It wasn't until I had finished my graduate degree in Western philosophy that I discovered Avicenna’s and Maimonides’ contributions to Medieval Philosophy. This made me feel short-changed in my educational pursuits.

 

If there is a case of academia being culturally biased it is in the area of what Maria Rosa Menocal has called the “Arabic role in Medieval literary history.” I can personally attest to the bias because I was immensely affected by it.

 

The argument can still be made today that the curriculum in Medieval Philosophy is biased towards teaching about Christian influences rather than Islamic or Judaic contributions which were substantial and just as important to its growth!

 

Without the undeniable influence of the Andalusian lyrical poems or muwashshahas, Europe would not have its celebrated Provencal troubadour poetry which in itself has influenced every type of Western poetic endeavor up to Rock and Roll!

 

Without Andalusian Toledo, the mecca of translations from Oriental languages to Romance languages, the West would not have had such a vast library to harvest its intellectual insights from.

 

We can see examples of this cultural history in the excellent studies of the aforementioned Maria Rosa Menocal, particularly in her popular work The Ornament of the World; in Richard Rubernstein’s excellent survey Aristotle’s Children; in the many articles and books by Ross Brann on the Sephardic poetic tradition; and in the exhaustive work of translation by Peter Cole in his survey The Dream of Poem which serves as the single source for Hebrew poetry in Spain that we now possess.  Mention should also be made of the African-American scholar David Levering Lewis and his study of Andalusia, God’s Crucible: Islam and the Making of Europe.  Such studies provide a valuable window into the Arabic and Jewish roles in European civilization.

 

This knowledge is not being made available to students, not because the material is not readily available, but because the desire to disseminate it would mean to engage in some very profound historical revision to the standard image of European civilization.

 

It would mean re-analyzing the past in order to make a case that Andalusian-Semitic influence was purposefully left out of the Western educational dialogue.

 

It would force Western scholars to admit that Europe's Western intellectual pursuits actually originated in the melting pot of Iberia's Islamic-Judaic past rather than solely from within itself.

 

It would eventually mean the West admitting to scholastic error because of its own prejudice.  This is something that Arabists understand very well; knowing that Arabic was the lingua franca of a higher culture since time forgotten.

 

It would be a horror too great for the West to fathom in light of its incessant need to “democratize” every “wild” Islamic country by force, in the name of civilization.  

 

The very same Western civilization that the Arabs helped to mold!

 

Oh, the sweet and bitter irony!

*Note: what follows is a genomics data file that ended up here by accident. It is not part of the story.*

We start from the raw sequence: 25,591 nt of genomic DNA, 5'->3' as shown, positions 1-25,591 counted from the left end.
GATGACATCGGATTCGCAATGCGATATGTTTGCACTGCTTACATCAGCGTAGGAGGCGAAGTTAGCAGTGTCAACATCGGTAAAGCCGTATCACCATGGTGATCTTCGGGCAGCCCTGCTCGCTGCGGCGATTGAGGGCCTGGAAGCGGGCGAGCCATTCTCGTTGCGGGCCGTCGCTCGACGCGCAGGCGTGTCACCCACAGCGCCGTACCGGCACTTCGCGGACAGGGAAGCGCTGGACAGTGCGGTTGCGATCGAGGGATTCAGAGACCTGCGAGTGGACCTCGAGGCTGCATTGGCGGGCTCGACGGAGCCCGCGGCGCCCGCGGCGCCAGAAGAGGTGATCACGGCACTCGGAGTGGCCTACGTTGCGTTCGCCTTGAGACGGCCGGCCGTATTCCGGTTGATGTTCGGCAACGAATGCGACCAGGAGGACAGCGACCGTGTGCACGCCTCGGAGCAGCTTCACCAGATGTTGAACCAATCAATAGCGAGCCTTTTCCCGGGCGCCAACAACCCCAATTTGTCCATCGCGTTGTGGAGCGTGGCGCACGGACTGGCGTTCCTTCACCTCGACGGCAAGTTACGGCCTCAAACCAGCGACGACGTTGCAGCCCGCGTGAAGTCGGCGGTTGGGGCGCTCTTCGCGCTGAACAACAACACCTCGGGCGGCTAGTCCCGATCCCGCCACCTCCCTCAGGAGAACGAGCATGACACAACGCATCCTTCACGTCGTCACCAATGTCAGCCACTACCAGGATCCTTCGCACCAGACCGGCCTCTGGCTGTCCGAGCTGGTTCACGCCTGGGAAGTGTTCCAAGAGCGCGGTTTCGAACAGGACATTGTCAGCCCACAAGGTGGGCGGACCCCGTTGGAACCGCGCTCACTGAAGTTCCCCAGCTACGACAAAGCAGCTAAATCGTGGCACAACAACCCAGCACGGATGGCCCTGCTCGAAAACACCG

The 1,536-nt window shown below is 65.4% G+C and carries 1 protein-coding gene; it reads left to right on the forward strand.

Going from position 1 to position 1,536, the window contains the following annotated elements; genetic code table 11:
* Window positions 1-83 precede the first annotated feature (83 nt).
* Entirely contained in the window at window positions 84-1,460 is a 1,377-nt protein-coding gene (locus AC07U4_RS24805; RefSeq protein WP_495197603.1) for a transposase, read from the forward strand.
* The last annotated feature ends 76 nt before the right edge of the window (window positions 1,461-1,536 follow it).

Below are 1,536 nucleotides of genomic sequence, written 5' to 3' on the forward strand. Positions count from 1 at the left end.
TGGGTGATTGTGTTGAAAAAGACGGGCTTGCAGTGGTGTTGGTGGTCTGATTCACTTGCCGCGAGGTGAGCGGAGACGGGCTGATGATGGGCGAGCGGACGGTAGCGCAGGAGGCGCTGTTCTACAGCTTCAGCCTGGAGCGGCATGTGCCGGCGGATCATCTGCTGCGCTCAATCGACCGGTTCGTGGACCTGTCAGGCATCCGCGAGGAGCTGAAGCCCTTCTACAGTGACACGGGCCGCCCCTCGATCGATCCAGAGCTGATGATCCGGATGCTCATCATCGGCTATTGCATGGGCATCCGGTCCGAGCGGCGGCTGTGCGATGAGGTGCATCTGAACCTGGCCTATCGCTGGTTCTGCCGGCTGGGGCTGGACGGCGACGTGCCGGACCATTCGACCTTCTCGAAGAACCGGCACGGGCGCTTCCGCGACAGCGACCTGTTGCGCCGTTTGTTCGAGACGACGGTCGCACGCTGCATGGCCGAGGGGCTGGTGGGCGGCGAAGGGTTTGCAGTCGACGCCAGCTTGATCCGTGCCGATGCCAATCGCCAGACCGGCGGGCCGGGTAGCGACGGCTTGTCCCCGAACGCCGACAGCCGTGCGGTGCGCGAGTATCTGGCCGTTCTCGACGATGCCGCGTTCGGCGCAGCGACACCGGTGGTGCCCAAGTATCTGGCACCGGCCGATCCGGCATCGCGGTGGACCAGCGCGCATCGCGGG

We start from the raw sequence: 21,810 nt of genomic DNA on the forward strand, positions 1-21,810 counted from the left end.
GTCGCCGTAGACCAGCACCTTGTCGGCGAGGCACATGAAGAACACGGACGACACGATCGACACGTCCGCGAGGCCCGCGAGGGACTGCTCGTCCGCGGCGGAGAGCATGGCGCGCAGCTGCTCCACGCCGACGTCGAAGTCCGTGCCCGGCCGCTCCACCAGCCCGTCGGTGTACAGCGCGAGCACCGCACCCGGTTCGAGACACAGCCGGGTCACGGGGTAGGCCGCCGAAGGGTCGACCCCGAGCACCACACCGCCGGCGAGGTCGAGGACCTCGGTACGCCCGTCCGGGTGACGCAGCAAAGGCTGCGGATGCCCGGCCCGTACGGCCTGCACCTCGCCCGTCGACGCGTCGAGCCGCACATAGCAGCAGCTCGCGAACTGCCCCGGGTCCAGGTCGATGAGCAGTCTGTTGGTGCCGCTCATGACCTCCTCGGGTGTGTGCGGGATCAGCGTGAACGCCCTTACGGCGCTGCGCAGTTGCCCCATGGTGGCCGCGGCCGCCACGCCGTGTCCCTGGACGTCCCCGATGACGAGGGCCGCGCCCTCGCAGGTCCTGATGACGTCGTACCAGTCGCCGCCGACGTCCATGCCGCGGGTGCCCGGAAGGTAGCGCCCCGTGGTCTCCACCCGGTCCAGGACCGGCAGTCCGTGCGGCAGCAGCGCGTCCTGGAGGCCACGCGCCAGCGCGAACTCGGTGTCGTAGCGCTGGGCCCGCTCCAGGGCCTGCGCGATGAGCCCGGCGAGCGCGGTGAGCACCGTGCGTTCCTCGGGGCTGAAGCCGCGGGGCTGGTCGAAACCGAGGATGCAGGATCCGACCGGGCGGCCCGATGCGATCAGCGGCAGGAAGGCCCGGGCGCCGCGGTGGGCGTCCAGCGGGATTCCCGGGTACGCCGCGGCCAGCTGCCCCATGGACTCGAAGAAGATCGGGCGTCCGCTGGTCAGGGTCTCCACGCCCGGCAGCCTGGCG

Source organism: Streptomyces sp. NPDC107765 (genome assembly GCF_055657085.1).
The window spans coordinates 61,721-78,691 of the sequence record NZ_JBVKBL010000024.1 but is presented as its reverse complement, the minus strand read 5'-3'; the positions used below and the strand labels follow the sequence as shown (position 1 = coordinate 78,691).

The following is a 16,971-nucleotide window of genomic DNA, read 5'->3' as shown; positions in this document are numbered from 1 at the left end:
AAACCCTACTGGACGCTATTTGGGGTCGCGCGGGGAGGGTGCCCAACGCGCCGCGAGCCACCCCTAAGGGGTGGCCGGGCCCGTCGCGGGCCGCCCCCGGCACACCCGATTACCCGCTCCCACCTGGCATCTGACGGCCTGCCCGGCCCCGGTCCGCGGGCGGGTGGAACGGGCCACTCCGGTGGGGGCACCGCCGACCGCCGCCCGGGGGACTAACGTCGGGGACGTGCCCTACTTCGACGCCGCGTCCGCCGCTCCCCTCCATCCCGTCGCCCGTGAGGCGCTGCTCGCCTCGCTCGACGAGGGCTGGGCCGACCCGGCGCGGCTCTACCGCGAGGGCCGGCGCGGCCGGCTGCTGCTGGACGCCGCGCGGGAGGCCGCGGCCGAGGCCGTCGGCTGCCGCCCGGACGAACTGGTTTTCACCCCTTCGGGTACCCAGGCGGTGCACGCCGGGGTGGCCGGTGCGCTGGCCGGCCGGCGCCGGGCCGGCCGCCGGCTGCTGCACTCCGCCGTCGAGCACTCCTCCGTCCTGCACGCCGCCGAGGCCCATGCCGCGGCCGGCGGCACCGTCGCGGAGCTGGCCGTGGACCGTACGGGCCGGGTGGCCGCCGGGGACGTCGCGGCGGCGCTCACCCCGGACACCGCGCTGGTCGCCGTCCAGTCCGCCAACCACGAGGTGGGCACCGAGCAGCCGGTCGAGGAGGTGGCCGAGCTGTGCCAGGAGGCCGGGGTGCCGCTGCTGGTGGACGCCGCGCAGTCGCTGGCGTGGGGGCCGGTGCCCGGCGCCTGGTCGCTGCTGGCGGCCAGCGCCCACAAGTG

Thus, instead of Europeans bemoaning the fact that they have been stained by their Islamic-Judaic intellectual past, they should be celebrating the fact that their Semitic-influenced past ushered in Europe's greatest intellectual awakening – well after the Greco-Roman period!

 

Perhaps instituting the Andalusian curriculum into our classrooms would help to curb the “Clash of Civilizations” or the East-versus-West dichotomy evident in the world today.

 

If we concentrated on our mutual commonalities rather than what separates us, perhaps we could make a case that we would all be in a better place intellectually and politically.  Because it is infinitely harder to understand the “Other” if their voices are purposefully left out of the discussion; especially if that voice was a cultured voice, a lyrical voice, which echoed early Modernity, rather than what has been presumed to be obscurantist and uncivilized.

Samuel ibn Ya'acob
 

Samuel ibn Ya'acob
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« Reply #1 on: Aug 23, 2011 02:04 AM »

I'm going to be adding some more lines to this essay, but first I need to read one more book, lol...So please have patience with it till then.
Thanks  Embarrassed

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« Reply #2 on: Aug 23, 2011 06:22 AM »

Salaams Brother Samuel,

I decided to really sit and read the debunking of the European Myth as it had similarity with a video I stumbled upon titled 'When the Moors Ruled Europe' and posted at the "Islamic History & Art" section under "The Silk Road". Your article echoes what that video has brought to light.

I guess the philosopher and artist side of you explains your interest in debunking the myth.

You are also said:
Quote
"For the record, my participation here is twofold to learn and to share another perspective".

The key is to learn and share, indeed. Another perspective helps to enlighten minds/people. For instance some might take 'Semitic' to refer to Jews only, yet Arabs are Semitic too. And how many know about Iberia or even care to know?